Quite a nice food day today. For one thing, my copy of Hermé’s Macarons arrived this morning, so I got to spend a significant portion of my day at work being an Evil Temptress and making people drool over both the macarons and the cookbook.
Monthly Archives: September 2011
We currently have the two radiation guys living on our floor at work, and one of them turned 60 on the weekend. My Divisions are very cake-oriented and we felt it would be terrible – terrible! – if someone living on the same floor as us did not get birthday cake. But how could he get birthday cake with no lab to bake for him?
Fortunately, there was an easy answer to that question, and you can probably guess what it was…
This cake looks like a completely insane – and enormous – chocolate cake, and certainly, the fact that it has about a kilo of chocolate on top of it does make it hard to argue that it isn’t chocolatey. But don’t be fooled – the inside is a moist butter cake packed with almond meal, raspberries, blueberries and blackberries. It’s based on a Women’s Weekly recipe which I have naturally altered beyond recognition. The cake itself is enormous – I used a 30 cm round tin which is about 10cm deep. The cake filled it to the brim. I was aiming to feed 70-odd people, and I succeeded. The decorations were not entirely successful, largely because I was too tired to think, but the actual method for decorating this cake is pretty easy and looks very spectacular – instructions are at the end of the recipe.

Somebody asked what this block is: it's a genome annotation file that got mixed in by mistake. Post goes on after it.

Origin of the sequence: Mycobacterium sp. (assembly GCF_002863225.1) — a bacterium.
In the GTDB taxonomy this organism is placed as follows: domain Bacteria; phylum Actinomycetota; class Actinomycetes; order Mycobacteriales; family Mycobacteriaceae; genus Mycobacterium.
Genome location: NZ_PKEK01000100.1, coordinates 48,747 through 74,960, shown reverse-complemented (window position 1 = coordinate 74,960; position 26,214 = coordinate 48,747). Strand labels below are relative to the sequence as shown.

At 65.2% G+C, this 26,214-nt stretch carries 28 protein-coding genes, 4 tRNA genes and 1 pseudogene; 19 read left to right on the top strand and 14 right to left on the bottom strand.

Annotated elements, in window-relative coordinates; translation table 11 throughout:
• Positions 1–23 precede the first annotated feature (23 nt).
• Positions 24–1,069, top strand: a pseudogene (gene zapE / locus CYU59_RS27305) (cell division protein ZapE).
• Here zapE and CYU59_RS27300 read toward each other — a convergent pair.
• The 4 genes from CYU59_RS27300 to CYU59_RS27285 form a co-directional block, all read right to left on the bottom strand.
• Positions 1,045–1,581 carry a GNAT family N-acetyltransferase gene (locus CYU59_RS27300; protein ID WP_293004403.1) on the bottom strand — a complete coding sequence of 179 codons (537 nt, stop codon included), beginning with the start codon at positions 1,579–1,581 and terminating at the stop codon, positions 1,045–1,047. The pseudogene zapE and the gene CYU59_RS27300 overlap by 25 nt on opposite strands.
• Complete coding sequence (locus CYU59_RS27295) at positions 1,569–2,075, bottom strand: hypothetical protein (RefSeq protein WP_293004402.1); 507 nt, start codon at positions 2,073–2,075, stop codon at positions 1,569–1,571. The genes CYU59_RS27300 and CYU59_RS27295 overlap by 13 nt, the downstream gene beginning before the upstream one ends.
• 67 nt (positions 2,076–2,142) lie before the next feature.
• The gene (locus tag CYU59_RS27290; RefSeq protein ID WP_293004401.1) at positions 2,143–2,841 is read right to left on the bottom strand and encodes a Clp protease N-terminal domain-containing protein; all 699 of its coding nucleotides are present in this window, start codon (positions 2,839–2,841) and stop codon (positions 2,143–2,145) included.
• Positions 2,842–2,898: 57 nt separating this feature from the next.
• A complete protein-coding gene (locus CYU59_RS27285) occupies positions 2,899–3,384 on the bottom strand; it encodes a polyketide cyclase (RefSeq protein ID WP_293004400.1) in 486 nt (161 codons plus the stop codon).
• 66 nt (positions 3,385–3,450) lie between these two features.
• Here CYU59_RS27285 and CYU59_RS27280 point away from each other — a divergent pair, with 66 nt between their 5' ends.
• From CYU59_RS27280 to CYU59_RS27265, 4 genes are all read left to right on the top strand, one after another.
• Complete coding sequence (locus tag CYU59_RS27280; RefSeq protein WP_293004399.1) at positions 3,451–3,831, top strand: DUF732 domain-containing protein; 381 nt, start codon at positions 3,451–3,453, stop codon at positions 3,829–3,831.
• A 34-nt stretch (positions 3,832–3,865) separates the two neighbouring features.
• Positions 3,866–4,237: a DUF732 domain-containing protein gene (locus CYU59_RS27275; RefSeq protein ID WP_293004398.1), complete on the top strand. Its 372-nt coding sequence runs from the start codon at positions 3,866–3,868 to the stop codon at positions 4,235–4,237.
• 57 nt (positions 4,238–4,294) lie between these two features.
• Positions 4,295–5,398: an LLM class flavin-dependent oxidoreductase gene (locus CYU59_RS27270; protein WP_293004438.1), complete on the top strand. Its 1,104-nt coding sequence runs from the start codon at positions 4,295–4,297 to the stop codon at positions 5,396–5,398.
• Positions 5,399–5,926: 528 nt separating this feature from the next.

Your Shopping List500 g unsalted butter, at room temperature or a little softer 880 g caster sugar 12 egg 300 g sour cream 2 cups almond meal (the more wholemealy, the better) 2 cups plain flour 1 cup self-raising flour 600 g mixed berries 600 g dark chocolate 1 cup cream 200 g white chocolate 200 g milk chocolate
This is my favourite weeknight dessert. It’s hot and fruity and tastes healthy and the leftovers are lovely for breakfast. And it makes heaps, which means you have breakfast for *days* afterwards. It’s not really a standard crumble recipe – I think it started off as my mum’s recipe and then developed all the Anzac Biscuit sort of elements in a bid to convince Andrew to eat fruit crumble. Andrew now claims he always liked fruit crumble, but that’s not what he told me when I first tried making it for him eleven years ago. I think what he actually meant is that he doesn’t like the kind of fruit crumble people write recipes for, which means that he’s pretty safe because this is definitely not how most people make fruit crumble.
You see, while I make this crumble about once a week, never make it the same way twice and I never measure anything. This is a problem, because people ask me for my crumble recipe probably more often than they ask for any other recipe I’ve made, and I don’t know what it is. Tonight I actually resorted to weighing the boxes containing things like oats, flour, sugar, golden syrup and so forth before and after making the recipe, and then finding the difference. And then when it was all done and in the oven I realised I had forgotten the almond meal (which was not something that used to go into this recipe, but has become a frequent and valued participant of late), so I’ve guessed that part… So this is not a perfect recipe, but it is probably as good as I’ll ever get it. If you’ve ever asked me for my crumble recipe, this is a good starting point.